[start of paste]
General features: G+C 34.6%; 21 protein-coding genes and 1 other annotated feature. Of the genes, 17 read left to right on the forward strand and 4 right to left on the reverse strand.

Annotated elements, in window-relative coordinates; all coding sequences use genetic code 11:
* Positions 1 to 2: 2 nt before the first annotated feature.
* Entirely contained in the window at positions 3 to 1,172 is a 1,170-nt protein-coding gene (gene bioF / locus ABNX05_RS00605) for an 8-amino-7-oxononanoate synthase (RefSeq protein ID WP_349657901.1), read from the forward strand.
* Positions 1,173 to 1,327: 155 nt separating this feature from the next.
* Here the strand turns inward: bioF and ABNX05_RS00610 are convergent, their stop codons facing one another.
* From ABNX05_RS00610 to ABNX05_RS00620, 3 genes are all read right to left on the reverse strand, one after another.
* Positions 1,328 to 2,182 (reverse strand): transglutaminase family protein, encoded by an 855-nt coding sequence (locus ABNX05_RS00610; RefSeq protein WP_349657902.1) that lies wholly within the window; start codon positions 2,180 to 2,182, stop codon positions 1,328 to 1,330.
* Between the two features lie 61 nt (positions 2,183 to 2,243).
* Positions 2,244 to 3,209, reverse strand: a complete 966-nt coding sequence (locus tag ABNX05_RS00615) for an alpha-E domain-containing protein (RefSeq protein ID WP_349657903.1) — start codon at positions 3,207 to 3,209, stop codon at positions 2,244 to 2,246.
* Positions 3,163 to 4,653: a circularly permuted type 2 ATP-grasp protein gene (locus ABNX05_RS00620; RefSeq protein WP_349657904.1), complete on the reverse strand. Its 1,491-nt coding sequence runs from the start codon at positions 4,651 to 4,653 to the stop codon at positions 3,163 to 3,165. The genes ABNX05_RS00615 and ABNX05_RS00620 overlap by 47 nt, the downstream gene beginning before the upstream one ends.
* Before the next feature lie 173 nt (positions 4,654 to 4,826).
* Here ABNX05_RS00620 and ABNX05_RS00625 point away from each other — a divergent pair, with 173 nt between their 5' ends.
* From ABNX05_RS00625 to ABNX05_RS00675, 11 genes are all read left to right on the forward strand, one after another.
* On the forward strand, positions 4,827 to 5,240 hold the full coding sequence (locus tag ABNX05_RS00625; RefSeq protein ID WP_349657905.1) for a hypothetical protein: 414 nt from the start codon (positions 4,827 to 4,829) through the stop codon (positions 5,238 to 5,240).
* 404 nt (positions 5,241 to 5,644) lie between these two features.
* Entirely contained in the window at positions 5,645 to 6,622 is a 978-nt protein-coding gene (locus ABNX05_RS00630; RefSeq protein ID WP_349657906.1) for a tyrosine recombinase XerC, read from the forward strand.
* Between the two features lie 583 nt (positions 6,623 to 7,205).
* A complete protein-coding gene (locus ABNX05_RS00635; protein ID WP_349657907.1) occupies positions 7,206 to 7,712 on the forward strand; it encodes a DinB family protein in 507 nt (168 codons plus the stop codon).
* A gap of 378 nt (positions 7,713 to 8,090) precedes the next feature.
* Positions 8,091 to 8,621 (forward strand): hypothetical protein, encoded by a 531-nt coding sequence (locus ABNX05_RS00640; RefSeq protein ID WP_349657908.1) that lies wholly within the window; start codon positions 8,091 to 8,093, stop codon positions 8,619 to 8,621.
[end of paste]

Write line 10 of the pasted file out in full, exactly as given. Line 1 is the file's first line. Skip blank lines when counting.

* Positions 2,244 to 3,209, reverse strand: a complete 966-nt coding sequence (locus tag ABNX05_RS00615) for an alpha-E domain-containing protein (RefSeq protein ID WP_349657903.1) — start codon at positions 3,207 to 3,209, stop codon at positions 2,244 to 2,246.